Effects of oil sprays for controlling pacific mite on grapevines
AuthorsE. M. Stafford
J. E. Dibble
C. D. Lynn
W. B. Hewitt
Authors AffiliationsEugene M. Stafford is Professor and Entomologist, Department of Entomology, University of California, Davis; J. E. Dibble is Extension Entomologist, U. C., Berkeley; C. D. Lynn is Farm Advisor, Fresno County; W. B. Hewitt is Professor and Plant Pathologist, Department of Plant Pathology, U.C., Davis.
Hilgardia 22(5):2-3. DOI:10.3733/ca.v022n05p2. May 1968.
Results of test plot research, along with commercial application experience, indicate that the use of oil sprays to control Pacific mite on grapes is promising. However, more information is needed on the causes and conditions resulting in plant injury before the use of oil sprays on grapevines can be recommended.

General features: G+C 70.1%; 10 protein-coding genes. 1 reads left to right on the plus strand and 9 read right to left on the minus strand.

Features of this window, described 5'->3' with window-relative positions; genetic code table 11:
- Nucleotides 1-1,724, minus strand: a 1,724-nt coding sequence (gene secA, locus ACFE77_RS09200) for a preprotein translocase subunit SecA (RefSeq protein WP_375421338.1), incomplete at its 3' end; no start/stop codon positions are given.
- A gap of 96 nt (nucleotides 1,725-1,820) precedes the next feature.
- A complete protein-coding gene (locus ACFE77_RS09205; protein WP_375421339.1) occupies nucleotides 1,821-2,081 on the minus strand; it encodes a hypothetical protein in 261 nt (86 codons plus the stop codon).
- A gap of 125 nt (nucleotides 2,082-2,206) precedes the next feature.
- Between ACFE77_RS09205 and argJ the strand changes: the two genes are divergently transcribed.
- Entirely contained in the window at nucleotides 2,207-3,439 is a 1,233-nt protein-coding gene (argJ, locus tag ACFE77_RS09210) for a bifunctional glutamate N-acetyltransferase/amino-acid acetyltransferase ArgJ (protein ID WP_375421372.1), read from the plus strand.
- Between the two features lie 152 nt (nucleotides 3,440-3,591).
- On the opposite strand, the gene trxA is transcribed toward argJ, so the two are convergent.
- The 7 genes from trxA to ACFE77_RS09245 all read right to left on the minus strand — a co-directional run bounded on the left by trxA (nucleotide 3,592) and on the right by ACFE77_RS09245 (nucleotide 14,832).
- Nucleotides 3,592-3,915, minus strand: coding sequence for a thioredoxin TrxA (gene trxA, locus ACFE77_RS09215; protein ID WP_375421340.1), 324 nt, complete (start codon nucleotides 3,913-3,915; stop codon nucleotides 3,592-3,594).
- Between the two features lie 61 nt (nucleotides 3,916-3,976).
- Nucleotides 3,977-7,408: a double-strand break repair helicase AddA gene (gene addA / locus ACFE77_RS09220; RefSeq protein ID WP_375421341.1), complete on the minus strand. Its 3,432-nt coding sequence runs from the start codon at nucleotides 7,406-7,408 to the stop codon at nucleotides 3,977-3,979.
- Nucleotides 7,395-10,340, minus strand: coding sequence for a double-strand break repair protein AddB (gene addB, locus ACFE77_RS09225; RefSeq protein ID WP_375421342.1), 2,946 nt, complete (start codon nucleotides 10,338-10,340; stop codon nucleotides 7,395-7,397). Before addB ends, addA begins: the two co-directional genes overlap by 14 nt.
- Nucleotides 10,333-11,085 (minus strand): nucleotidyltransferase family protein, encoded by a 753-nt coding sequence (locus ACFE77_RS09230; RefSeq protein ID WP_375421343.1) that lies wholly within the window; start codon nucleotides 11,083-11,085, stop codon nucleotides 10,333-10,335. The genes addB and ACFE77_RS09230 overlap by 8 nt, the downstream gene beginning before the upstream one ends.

Also in this issue:Alternate-furrow irrigation for San Joaquin Valley Cotton
Pruning methods for bearing sweet cherry trees
Morning glory control in vineyards …with two new soil-residual herbicides: Dichlobenil and chlorthiamid
Weed control in cole crops
Determining cantaloupe sizes by volume: Weight relationships
Sequoia… University of California centennial strawberry variety
Inheritance of some seed-coat colors and patterns in lima beans